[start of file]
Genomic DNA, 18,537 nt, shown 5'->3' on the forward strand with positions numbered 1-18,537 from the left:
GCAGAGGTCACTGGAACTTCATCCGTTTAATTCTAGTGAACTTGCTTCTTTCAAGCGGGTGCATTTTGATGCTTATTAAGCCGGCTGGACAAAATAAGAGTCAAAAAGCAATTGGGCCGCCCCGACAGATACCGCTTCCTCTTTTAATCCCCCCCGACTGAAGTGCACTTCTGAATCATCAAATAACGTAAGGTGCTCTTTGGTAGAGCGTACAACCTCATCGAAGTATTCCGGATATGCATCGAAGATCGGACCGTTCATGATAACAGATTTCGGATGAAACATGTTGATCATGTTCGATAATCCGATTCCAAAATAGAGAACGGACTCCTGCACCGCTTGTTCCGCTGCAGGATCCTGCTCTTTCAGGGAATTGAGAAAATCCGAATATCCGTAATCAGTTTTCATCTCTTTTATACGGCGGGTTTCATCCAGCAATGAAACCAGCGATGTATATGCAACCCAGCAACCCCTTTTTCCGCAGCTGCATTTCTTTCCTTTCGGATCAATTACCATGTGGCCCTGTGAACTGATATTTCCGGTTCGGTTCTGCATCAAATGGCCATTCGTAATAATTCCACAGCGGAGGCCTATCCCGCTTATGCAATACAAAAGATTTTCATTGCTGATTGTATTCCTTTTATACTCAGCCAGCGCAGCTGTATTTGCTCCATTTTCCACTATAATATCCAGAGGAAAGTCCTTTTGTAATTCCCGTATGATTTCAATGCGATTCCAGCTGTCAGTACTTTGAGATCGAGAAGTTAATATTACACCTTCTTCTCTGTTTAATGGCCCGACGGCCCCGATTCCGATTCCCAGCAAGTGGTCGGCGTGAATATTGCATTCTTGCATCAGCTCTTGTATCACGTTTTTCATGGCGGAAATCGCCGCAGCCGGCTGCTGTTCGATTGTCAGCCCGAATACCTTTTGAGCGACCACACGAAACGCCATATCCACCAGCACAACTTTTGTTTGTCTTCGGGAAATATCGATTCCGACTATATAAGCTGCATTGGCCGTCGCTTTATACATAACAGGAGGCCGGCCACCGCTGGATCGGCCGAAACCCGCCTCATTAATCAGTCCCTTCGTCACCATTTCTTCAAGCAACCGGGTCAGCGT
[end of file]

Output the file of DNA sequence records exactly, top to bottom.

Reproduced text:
Genomic DNA, 18,537 nt, shown 5'->3' on the forward strand with positions numbered 1-18,537 from the left:
GCAGAGGTCACTGGAACTTCATCCGTTTAATTCTAGTGAACTTGCTTCTTTCAAGCGGGTGCATTTTGATGCTTATTAAGCCGGCTGGACAAAATAAGAGTCAAAAAGCAATTGGGCCGCCCCGACAGATACCGCTTCCTCTTTTAATCCCCCCCGACTGAAGTGCACTTCTGAATCATCAAATAACGTAAGGTGCTCTTTGGTAGAGCGTACAACCTCATCGAAGTATTCCGGATATGCATCGAAGATCGGACCGTTCATGATAACAGATTTCGGATGAAACATGTTGATCATGTTCGATAATCCGATTCCAAAATAGAGAACGGACTCCTGCACCGCTTGTTCCGCTGCAGGATCCTGCTCTTTCAGGGAATTGAGAAAATCCGAATATCCGTAATCAGTTTTCATCTCTTTTATACGGCGGGTTTCATCCAGCAATGAAACCAGCGATGTATATGCAACCCAGCAACCCCTTTTTCCGCAGCTGCATTTCTTTCCTTTCGGATCAATTACCATGTGGCCCTGTGAACTGATATTTCCGGTTCGGTTCTGCATCAAATGGCCATTCGTAATAATTCCACAGCGGAGGCCTATCCCGCTTATGCAATACAAAAGATTTTCATTGCTGATTGTATTCCTTTTATACTCAGCCAGCGCAGCTGTATTTGCTCCATTTTCCACTATAATATCCAGAGGAAAGTCCTTTTGTAATTCCCGTATGATTTCAATGCGATTCCAGCTGTCAGTACTTTGAGATCGAGAAGTTAATATTACACCTTCTTCTCTGTTTAATGGCCCGACGGCCCCGATTCCGATTCCCAGCAAGTGGTCGGCGTGAATATTGCATTCTTGCATCAGCTCTTGTATCACGTTTTTCATGGCGGAAATCGCCGCAGCCGGCTGCTGTTCGATTGTCAGCCCGAATACCTTTTGAGCGACCACACGAAACGCCATATCCACCAGCACAACTTTTGTTTGTCTTCGGGAAATATCGATTCCGACTATATAAGCTGCATTGGCCGTCGCTTTATACATAACAGGAGGCCGGCCACCGCTGGATCGGCCGAAACCCGCCTCATTAATCAGTCCCTTCGTCACCATTTCTTCAAGCAACCGGGTCAGCGT